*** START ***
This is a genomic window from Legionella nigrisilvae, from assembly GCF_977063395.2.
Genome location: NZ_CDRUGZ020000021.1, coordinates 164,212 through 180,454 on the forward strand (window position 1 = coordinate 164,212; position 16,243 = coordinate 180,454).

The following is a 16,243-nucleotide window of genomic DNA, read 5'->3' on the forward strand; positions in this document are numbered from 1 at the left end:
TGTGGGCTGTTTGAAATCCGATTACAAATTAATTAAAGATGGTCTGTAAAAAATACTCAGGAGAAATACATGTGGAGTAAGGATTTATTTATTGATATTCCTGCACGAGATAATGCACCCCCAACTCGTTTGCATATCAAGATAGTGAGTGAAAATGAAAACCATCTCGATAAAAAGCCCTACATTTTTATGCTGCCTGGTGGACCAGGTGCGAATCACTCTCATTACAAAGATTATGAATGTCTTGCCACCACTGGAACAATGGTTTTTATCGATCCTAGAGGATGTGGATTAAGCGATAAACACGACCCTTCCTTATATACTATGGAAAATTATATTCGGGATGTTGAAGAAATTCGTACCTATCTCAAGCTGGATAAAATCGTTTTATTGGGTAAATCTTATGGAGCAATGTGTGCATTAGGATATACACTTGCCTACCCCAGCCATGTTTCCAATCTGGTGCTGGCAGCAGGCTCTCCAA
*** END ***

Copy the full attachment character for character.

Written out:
This is a genomic window from Legionella nigrisilvae, from assembly GCF_977063395.2.
Genome location: NZ_CDRUGZ020000021.1, coordinates 164,212 through 180,454 on the forward strand (window position 1 = coordinate 164,212; position 16,243 = coordinate 180,454).

The following is a 16,243-nucleotide window of genomic DNA, read 5'->3' on the forward strand; positions in this document are numbered from 1 at the left end:
TGTGGGCTGTTTGAAATCCGATTACAAATTAATTAAAGATGGTCTGTAAAAAATACTCAGGAGAAATACATGTGGAGTAAGGATTTATTTATTGATATTCCTGCACGAGATAATGCACCCCCAACTCGTTTGCATATCAAGATAGTGAGTGAAAATGAAAACCATCTCGATAAAAAGCCCTACATTTTTATGCTGCCTGGTGGACCAGGTGCGAATCACTCTCATTACAAAGATTATGAATGTCTTGCCACCACTGGAACAATGGTTTTTATCGATCCTAGAGGATGTGGATTAAGCGATAAACACGACCCTTCCTTATATACTATGGAAAATTATATTCGGGATGTTGAAGAAATTCGTACCTATCTCAAGCTGGATAAAATCGTTTTATTGGGTAAATCTTATGGAGCAATGTGTGCATTAGGATATACACTTGCCTACCCCAGCCATGTTTCCAATCTGGTGCTGGCAGCAGGCTCTCCAA